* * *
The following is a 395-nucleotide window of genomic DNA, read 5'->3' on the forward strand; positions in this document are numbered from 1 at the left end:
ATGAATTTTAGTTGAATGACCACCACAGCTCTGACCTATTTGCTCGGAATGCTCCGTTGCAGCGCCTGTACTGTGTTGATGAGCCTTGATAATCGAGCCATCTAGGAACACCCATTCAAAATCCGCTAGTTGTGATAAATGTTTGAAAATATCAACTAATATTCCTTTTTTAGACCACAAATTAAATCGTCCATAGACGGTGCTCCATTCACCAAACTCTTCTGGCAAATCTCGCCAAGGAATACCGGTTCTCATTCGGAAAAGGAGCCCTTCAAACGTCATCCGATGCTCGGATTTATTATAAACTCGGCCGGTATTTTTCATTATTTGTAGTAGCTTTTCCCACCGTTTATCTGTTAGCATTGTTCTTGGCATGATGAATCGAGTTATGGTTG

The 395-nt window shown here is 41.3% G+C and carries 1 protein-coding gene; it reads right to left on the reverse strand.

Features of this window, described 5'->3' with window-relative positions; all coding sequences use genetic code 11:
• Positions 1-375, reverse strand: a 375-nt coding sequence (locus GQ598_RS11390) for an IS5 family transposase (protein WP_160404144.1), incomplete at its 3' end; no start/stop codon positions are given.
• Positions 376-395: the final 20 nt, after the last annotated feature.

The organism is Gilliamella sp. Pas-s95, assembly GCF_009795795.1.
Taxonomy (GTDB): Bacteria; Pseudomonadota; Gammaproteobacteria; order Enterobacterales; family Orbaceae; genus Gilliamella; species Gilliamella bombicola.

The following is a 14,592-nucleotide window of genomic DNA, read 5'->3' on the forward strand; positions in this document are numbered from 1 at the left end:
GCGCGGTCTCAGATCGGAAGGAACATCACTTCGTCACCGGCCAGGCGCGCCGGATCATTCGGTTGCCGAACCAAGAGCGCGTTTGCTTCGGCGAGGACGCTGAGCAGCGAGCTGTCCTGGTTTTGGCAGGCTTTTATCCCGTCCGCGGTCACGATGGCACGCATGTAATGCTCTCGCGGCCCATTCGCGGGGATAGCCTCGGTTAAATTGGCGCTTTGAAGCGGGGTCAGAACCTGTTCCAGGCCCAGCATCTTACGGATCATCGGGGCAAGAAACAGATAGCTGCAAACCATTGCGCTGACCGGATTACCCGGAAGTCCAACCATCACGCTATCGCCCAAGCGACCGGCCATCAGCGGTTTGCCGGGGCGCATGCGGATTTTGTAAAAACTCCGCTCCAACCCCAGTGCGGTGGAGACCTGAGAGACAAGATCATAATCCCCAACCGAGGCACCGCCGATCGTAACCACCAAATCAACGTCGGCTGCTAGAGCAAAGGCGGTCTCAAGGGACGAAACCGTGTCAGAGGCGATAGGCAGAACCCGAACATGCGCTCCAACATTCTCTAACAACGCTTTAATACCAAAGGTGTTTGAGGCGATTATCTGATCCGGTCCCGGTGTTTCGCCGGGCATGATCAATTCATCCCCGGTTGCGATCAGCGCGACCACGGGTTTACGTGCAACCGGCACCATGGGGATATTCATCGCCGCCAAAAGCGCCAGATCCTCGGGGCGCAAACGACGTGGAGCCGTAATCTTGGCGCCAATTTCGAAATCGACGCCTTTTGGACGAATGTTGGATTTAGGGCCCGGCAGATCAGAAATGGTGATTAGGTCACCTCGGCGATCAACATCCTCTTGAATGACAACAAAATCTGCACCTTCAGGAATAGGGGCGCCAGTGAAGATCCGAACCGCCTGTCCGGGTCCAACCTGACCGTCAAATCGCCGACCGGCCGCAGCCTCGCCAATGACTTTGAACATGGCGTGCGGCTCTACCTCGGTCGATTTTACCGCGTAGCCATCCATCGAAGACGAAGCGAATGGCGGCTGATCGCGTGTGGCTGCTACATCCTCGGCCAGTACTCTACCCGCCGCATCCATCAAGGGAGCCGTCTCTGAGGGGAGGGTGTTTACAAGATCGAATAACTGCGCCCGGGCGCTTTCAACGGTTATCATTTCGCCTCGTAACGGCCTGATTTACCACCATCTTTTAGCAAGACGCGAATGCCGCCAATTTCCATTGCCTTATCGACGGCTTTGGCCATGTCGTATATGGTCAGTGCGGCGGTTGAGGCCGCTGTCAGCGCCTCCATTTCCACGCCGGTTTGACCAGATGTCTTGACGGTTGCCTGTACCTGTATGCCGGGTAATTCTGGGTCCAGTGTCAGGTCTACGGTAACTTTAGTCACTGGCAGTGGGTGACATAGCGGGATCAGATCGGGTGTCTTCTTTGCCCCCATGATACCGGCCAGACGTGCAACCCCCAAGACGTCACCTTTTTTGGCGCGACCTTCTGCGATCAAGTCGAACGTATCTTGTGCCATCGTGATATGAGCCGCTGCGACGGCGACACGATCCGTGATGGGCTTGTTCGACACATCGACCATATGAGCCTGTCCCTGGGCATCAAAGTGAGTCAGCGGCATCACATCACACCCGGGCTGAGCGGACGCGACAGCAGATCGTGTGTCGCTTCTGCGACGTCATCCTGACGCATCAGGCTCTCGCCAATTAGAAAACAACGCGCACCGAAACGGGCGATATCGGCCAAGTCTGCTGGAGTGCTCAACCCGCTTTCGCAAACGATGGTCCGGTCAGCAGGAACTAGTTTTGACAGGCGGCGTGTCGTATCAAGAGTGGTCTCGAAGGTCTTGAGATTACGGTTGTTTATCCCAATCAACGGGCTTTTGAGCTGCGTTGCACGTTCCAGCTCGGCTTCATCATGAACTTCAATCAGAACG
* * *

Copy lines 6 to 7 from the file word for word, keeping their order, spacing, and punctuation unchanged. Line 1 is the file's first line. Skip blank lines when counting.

• Positions 376-395: the final 20 nt, after the last annotated feature.

The organism is Gilliamella sp. Pas-s95, assembly GCF_009795795.1.